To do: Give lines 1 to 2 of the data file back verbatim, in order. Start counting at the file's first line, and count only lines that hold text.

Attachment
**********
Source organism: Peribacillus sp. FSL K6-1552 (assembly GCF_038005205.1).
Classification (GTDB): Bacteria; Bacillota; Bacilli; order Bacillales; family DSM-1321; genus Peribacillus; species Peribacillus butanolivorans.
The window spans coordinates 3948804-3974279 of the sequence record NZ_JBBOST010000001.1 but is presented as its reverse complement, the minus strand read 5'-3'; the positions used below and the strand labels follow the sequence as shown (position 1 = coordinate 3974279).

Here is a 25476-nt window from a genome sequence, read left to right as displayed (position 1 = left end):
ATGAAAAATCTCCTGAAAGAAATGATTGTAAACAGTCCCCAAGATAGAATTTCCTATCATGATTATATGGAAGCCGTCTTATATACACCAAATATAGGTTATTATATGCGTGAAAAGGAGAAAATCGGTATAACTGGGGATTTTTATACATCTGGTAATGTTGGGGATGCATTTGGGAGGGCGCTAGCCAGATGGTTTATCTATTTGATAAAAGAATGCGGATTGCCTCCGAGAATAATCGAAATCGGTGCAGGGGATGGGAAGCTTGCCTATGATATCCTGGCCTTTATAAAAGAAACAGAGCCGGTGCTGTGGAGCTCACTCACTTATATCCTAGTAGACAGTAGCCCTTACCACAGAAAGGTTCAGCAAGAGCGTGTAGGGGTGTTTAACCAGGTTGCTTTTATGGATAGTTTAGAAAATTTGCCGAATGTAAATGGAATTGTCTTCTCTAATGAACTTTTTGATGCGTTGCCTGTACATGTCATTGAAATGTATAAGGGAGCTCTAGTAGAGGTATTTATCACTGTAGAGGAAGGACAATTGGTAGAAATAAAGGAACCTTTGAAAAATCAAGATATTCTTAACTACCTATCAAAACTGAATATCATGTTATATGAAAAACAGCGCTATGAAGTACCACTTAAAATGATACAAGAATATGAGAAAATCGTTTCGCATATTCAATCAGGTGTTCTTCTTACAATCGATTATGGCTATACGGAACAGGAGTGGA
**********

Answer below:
Source organism: Peribacillus sp. FSL K6-1552 (assembly GCF_038005205.1).
Classification (GTDB): Bacteria; Bacillota; Bacilli; order Bacillales; family DSM-1321; genus Peribacillus; species Peribacillus butanolivorans.